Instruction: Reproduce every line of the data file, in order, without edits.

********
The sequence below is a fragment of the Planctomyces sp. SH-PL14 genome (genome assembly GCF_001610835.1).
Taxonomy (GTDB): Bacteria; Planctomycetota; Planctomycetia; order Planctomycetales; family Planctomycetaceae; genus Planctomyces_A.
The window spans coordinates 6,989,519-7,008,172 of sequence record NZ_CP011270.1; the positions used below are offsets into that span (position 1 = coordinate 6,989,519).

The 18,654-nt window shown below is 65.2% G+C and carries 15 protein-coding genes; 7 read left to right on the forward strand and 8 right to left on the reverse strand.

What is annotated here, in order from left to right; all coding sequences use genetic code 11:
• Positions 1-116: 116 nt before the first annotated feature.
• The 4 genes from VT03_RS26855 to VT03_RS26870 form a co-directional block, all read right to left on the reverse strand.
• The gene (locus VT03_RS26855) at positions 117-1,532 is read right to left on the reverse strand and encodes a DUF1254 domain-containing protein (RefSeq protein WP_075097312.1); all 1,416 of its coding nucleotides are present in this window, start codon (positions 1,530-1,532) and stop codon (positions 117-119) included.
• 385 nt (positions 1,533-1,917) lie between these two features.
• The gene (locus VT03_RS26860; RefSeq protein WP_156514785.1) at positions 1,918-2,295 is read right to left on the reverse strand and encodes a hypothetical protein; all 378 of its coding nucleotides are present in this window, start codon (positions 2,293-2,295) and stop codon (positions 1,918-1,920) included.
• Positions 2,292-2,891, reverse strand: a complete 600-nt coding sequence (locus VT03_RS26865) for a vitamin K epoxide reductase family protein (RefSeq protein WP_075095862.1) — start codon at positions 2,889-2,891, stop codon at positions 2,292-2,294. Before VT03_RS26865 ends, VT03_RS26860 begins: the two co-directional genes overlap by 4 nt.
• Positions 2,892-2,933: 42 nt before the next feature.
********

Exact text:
The sequence below is a fragment of the Planctomyces sp. SH-PL14 genome (genome assembly GCF_001610835.1).
Taxonomy (GTDB): Bacteria; Planctomycetota; Planctomycetia; order Planctomycetales; family Planctomycetaceae; genus Planctomyces_A.
The window spans coordinates 6,989,519-7,008,172 of sequence record NZ_CP011270.1; the positions used below are offsets into that span (position 1 = coordinate 6,989,519).

The 18,654-nt window shown below is 65.2% G+C and carries 15 protein-coding genes; 7 read left to right on the forward strand and 8 right to left on the reverse strand.

What is annotated here, in order from left to right; all coding sequences use genetic code 11:
• Positions 1-116: 116 nt before the first annotated feature.
• The 4 genes from VT03_RS26855 to VT03_RS26870 form a co-directional block, all read right to left on the reverse strand.
• The gene (locus VT03_RS26855) at positions 117-1,532 is read right to left on the reverse strand and encodes a DUF1254 domain-containing protein (RefSeq protein WP_075097312.1); all 1,416 of its coding nucleotides are present in this window, start codon (positions 1,530-1,532) and stop codon (positions 117-119) included.
• 385 nt (positions 1,533-1,917) lie between these two features.
• The gene (locus VT03_RS26860; RefSeq protein WP_156514785.1) at positions 1,918-2,295 is read right to left on the reverse strand and encodes a hypothetical protein; all 378 of its coding nucleotides are present in this window, start codon (positions 2,293-2,295) and stop codon (positions 1,918-1,920) included.
• Positions 2,292-2,891, reverse strand: a complete 600-nt coding sequence (locus VT03_RS26865) for a vitamin K epoxide reductase family protein (RefSeq protein WP_075095862.1) — start codon at positions 2,889-2,891, stop codon at positions 2,292-2,294. Before VT03_RS26865 ends, VT03_RS26860 begins: the two co-directional genes overlap by 4 nt.
• Positions 2,892-2,933: 42 nt before the next feature.